23 May 2012

Public debt and financial mismanagement #nlpoli

A few days ago, Stephen Taylor posted a table from a 2010 study that showed how big Quebec’s public debt is compared to that of countries around the world.

The results weren’t pretty.

A similar comparison for Newfoundland and Labrador isn’t pretty either.

A rough comparison for Newfoundland and Labrador reveals some interesting results.  The figures come from the Auditor General and the provincial budget documents for 2009.

The 2008 provincial gross domestic product was $32.5 billion and the provincial gross debt (total liabilities) was $13.4 billion.  That gives a debt to GDP figure of 41%. Looks good.

But Newfoundland and Labrador’s economy is heavily dependent on oil.  The provincial government’s debt load is vulnerable to changes in oil prices.  Just for curiosity, let’s take out the value of oil when we calculate the gross domestic product.  Debt will stay the same. 

What we are left with is a debt of $13.4 billion and a non-oil GDP of $19.8. That’s a debt to GDP figure of $67.6.  Not as extreme as Greece but we are getting up there.

Let’s go one step further and pull out another highly volatile commodity on which the government and the GDP is heavily dependent.  Non-oil minerals accounted for $4.7 billion in shipments.  Now our debt is $13.4 billion and our non-minerals GDP is $15.1.

The debt is now 89% of the remaining GDP. Feeling a bit more uncomfortable?. You should be. 

Don’t take any comfort from the Desjardins study, by the way. If you look at their Table 3, it looks like this province is one of the least indebted provinces in the country.  They claim the provincial gross debt to gross domestic product figure for Newfoundland and Labrador is around 30%.  As it appears, they confused the provincial gross debt with the net debt figure pushed ou by the provincial government. Big oopsy.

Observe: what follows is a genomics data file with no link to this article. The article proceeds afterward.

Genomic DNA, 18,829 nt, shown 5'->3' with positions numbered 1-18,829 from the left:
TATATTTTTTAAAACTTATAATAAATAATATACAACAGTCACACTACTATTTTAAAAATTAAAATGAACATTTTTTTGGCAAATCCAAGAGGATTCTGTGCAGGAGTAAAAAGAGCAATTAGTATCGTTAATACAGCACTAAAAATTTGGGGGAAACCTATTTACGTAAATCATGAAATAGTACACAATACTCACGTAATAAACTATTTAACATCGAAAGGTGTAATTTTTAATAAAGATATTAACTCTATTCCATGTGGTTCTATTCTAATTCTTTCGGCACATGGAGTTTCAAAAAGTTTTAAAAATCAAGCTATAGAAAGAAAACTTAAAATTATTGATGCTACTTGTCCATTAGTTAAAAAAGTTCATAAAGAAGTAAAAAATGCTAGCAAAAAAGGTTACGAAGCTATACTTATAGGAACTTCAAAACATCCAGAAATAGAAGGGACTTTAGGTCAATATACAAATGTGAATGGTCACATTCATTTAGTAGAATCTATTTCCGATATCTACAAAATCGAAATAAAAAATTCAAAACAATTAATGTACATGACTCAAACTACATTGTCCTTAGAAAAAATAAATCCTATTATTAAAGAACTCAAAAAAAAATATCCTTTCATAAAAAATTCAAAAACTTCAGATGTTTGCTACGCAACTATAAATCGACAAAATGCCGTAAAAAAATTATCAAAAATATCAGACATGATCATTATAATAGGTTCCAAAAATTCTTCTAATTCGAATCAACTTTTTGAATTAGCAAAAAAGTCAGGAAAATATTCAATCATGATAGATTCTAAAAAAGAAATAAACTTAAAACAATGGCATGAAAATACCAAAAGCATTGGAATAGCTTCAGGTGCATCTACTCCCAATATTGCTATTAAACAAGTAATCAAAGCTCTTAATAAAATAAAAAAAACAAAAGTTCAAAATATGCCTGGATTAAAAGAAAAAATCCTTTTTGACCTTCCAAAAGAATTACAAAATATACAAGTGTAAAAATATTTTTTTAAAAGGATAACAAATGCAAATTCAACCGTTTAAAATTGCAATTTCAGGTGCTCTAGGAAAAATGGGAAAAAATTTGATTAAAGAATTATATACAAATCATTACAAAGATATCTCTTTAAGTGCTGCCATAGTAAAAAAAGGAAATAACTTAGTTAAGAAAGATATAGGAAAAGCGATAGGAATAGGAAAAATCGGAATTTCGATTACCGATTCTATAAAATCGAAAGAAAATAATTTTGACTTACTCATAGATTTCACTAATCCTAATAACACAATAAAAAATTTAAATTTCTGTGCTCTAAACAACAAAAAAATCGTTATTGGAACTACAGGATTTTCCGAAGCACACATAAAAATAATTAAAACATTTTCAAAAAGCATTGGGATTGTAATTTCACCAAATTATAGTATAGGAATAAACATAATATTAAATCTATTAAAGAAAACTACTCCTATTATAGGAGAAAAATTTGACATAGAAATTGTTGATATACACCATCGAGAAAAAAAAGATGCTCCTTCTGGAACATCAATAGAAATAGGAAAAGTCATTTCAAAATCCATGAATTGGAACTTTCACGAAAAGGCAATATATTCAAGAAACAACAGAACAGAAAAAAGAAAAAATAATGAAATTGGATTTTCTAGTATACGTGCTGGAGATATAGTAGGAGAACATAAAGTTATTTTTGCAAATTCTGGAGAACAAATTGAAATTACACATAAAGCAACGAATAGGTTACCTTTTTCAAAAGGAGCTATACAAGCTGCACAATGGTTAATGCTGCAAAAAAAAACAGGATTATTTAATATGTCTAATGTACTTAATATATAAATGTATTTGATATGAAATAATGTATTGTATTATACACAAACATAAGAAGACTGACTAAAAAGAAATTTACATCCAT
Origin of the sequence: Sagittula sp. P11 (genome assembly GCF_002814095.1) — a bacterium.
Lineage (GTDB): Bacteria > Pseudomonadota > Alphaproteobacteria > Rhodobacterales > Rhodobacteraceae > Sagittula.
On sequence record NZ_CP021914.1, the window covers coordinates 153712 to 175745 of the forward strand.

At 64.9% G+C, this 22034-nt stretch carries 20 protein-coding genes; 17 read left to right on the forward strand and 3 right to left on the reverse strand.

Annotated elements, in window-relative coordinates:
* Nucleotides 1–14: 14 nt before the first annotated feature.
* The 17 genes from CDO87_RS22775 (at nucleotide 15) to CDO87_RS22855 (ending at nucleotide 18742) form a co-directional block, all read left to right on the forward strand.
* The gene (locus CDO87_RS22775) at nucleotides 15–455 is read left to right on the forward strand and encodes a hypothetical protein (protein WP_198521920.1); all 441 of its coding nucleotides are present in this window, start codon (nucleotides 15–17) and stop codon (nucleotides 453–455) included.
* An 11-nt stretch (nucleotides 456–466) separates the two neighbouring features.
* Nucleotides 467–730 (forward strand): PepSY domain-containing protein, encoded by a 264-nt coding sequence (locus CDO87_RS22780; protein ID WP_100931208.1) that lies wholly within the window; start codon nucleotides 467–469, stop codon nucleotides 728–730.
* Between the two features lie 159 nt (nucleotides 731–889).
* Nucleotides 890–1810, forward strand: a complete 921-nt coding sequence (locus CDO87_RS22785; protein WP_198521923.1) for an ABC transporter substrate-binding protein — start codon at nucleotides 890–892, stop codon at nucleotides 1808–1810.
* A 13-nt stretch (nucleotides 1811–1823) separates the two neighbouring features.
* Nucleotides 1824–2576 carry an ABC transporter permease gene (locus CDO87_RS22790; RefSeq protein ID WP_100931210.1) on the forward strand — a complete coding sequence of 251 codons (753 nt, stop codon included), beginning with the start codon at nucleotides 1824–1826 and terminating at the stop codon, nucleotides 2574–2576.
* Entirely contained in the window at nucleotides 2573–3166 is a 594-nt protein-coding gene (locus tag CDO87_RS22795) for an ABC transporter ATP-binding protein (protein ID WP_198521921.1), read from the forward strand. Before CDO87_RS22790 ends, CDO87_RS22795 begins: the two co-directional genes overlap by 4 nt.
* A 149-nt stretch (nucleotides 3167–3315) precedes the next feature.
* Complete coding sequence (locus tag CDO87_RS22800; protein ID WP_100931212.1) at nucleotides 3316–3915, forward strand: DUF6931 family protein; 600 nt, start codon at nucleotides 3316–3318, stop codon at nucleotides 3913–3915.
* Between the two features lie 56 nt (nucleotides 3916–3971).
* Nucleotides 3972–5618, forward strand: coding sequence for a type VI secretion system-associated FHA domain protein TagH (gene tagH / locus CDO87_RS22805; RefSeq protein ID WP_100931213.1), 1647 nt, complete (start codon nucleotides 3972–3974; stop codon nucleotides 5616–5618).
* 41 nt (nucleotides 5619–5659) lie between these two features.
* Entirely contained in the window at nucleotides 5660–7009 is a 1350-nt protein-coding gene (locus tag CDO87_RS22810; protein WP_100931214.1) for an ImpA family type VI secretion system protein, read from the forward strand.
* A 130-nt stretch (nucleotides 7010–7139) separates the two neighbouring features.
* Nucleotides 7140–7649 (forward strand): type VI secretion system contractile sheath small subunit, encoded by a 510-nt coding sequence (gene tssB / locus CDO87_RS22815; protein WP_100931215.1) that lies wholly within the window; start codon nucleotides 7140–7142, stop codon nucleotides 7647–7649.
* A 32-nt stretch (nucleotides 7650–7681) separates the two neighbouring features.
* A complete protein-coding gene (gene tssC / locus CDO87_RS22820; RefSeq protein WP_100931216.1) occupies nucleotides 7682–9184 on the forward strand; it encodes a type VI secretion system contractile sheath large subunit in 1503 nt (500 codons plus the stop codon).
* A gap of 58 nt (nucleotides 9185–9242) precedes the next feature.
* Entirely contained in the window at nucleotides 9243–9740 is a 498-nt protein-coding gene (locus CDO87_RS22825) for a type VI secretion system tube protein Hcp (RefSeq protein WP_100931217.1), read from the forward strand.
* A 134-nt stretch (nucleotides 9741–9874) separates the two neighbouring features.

Now there are some differences between the Desjardin comparison and the numbers offered here.  Desjardin uses a method used in a comparison study by the Organization for Economic Co-operation and Development. They use gross debt but then remove “net liabilities that are tied to pension funds.”  Desjardins also added a share of the federal debt to their gross debt.  this gives you the debt load for Quebec as if it was a country.

Let’s do that for Newfoundland and Labrador and see what happens. In 2008, the gross federal debt was $594.39 billion.  Newfoundland and Labrador comprises 1.7% of the Canadian population.  A really simple calculation gives you another $10.1 billion in debt that Newfoundlanders and Labradorians carry from the federal government.

That last one is likely going to be a bit of a mind-bender for some people.  That would be the band of local politicians and their followers who like to pretend Ottawa is nothing more than a cross between a punching bag and a bottomless money pit.  That would include, for example,  the people who get “fustrated” at the federal government.